PAC says system of audit of cessed buildings in Mumbai is flawed and faulty
Report states that the count of cessed buildings in the city appears to be fakemumbai Updated: Dec 19, 2017 00:26 IST
Mumbai: The Public Accounts Committee (PAC) of the state legislature has raised serious doubts over the system of audit of the cessed and dilapidated buildings in Mumbai. Its report, tabled in both the houses of the legislature on Monday, states that the count of cessed buildings appears to be fake. The statutory committee has also said the procedure to announce the buildings that are ‘in dangerous condition’ is faulty and the fact that most of the collapsed buildings are not in the list, exposes this flaw.
The committee has said that the buildings have been declared dangerous out of 19,000 cessed buildings by external surveys instead of conducting structural audit.
The PAC report has directed the state government to conduct scientific audit of the buildings to decide their category on the basis of their existing condition and shelf life. The PAC has also directed the government to display the report of these audit reports on their website so that the residents are informed about it.
The 29th report of the PAC on the action taken by the government on the strictures passed by Comptroller and Auditor General (CAG) in its 2011-12 report, was prepared by the committee after conducting hearings of the officials from the departments concerned.
“It is strange that the repair work of the most dangerous buildings is not given priority as the government lacks the scientific system of evaluating their physical conditions and there is no transparency about their maintenance. The government should think of cluster development of the cessed buildings and also should constitute a committee for the effective implementation of their redevelopment,” the report has stated. “The government also should prepare a priority list of the buildings that need to be urgently repaired. It has been proven time and again that the list prepared by the authorities is flawed as the buildings collapsed in the city in last few years were never found on the priority list.”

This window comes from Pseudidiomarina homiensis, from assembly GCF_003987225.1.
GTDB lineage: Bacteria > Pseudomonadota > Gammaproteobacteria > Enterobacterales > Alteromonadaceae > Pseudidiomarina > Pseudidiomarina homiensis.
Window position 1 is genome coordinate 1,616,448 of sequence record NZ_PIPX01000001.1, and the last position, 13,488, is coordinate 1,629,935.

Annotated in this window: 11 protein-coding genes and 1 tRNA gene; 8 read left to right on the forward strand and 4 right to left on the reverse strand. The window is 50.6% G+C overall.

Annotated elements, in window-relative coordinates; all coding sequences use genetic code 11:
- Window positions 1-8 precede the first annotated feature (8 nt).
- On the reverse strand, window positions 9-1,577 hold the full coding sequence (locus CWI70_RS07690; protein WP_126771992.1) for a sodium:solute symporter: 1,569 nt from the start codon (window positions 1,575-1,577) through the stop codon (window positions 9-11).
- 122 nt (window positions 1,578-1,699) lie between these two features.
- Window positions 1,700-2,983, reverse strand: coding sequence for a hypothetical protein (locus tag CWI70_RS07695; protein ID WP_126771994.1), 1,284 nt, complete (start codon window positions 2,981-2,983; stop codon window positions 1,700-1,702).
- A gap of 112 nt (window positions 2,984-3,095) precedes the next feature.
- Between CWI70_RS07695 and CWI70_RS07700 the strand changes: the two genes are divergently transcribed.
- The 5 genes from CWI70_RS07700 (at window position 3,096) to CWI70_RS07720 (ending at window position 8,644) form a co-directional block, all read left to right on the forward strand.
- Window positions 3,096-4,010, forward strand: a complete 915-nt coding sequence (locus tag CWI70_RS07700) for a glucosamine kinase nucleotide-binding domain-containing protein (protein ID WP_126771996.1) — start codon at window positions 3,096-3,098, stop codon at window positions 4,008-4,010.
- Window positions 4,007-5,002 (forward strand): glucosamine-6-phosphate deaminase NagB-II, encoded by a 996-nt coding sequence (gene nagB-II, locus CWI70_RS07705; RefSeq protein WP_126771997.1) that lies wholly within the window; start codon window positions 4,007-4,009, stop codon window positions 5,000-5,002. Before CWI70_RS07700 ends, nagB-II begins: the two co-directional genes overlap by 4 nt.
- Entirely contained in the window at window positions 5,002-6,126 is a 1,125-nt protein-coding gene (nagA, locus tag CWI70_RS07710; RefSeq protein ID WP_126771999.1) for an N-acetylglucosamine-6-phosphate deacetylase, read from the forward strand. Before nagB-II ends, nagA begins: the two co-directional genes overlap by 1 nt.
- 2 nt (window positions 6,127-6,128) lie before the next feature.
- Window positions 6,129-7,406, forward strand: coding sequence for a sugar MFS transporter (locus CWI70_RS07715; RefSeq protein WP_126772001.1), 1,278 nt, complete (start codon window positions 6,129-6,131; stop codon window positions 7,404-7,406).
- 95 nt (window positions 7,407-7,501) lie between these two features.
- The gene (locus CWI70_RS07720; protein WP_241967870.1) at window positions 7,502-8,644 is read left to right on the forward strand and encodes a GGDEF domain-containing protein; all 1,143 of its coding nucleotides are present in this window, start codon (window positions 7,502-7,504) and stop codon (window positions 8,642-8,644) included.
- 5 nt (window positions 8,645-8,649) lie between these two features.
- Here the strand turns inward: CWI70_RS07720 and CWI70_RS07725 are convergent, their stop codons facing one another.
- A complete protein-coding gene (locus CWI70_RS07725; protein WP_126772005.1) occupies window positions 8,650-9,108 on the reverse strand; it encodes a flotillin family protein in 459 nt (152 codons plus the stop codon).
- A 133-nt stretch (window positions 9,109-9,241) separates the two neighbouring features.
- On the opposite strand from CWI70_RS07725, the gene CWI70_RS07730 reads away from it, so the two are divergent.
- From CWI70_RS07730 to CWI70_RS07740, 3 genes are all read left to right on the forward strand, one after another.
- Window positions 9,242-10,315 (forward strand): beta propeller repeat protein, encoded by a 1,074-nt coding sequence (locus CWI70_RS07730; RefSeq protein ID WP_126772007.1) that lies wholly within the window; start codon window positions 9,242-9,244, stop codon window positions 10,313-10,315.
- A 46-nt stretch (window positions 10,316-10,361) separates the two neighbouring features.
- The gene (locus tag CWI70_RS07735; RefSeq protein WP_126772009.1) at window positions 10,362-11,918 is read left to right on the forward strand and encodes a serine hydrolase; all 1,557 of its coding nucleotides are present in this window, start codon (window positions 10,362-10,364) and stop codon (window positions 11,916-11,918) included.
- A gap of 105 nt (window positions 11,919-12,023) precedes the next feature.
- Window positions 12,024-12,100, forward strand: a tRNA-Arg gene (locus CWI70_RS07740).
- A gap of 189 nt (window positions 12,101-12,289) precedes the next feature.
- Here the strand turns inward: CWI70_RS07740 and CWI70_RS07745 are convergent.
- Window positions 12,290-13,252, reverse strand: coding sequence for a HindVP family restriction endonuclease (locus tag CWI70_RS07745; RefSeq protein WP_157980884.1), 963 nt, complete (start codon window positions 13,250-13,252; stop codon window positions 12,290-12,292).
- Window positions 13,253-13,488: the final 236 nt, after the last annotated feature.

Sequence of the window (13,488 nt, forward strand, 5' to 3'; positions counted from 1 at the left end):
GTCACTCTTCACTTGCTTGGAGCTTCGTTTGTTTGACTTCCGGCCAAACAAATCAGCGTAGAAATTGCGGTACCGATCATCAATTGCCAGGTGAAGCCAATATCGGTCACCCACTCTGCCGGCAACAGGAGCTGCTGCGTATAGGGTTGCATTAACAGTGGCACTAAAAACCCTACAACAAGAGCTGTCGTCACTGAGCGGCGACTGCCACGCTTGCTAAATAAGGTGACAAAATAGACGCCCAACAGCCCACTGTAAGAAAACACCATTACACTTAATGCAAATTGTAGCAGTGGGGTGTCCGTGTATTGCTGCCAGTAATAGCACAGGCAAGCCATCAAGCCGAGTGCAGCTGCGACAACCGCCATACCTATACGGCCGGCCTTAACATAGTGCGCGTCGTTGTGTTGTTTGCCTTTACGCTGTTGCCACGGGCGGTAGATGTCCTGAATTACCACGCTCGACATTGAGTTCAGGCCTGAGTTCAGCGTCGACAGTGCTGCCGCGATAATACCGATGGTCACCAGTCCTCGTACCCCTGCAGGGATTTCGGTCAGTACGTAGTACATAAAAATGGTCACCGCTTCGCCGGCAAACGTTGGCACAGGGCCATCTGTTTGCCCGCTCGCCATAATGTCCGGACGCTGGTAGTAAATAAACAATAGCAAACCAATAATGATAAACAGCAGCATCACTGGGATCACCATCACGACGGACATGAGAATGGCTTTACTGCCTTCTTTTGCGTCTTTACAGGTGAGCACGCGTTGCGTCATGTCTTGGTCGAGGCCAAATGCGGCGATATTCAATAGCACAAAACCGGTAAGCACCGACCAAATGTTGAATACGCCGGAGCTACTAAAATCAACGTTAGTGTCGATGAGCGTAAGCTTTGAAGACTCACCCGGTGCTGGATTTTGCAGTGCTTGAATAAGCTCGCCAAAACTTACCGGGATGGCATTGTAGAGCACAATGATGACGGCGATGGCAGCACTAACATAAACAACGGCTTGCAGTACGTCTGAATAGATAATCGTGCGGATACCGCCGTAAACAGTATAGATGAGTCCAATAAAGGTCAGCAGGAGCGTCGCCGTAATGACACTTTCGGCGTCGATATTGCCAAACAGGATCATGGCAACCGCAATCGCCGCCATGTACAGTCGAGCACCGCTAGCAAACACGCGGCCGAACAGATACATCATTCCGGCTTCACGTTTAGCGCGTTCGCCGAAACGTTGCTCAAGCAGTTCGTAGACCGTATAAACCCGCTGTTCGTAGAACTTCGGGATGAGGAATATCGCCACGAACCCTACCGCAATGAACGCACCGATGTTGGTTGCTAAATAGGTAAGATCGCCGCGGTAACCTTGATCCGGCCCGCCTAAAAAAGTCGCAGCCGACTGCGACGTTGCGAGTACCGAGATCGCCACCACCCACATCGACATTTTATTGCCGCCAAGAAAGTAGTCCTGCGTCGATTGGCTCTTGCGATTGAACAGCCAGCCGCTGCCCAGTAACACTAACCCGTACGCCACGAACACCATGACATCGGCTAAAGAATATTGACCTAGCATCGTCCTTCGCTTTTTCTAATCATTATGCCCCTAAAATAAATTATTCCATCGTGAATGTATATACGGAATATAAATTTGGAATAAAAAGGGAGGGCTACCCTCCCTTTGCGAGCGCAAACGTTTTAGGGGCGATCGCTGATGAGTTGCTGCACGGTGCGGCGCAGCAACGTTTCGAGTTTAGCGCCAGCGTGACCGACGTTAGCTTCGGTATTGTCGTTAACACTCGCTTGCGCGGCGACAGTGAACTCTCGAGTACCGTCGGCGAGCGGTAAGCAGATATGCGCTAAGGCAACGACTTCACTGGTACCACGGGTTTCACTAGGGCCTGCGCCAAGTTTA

The committee has also rapped the medical education department for the loss of Rs1.85 crore due to negligence towards the machine it purchased for the processing of biomedical waste in July 2009 at Solapur. In two years of its procurement only 204 kgs of biomedical waste was processed. The machine was defunct since August 2011 after some of the parts were stolen, forcing the administration to outsource a new machine on a monthly rent of Rs48,500. The committee has said the loss was due to sheer negligence of the department.
The committee also slammed the Mumbai University for it failure to implement the SAP system for the upgradation of the computerisation for better results. The report says that it led to the loss of face of the varsity.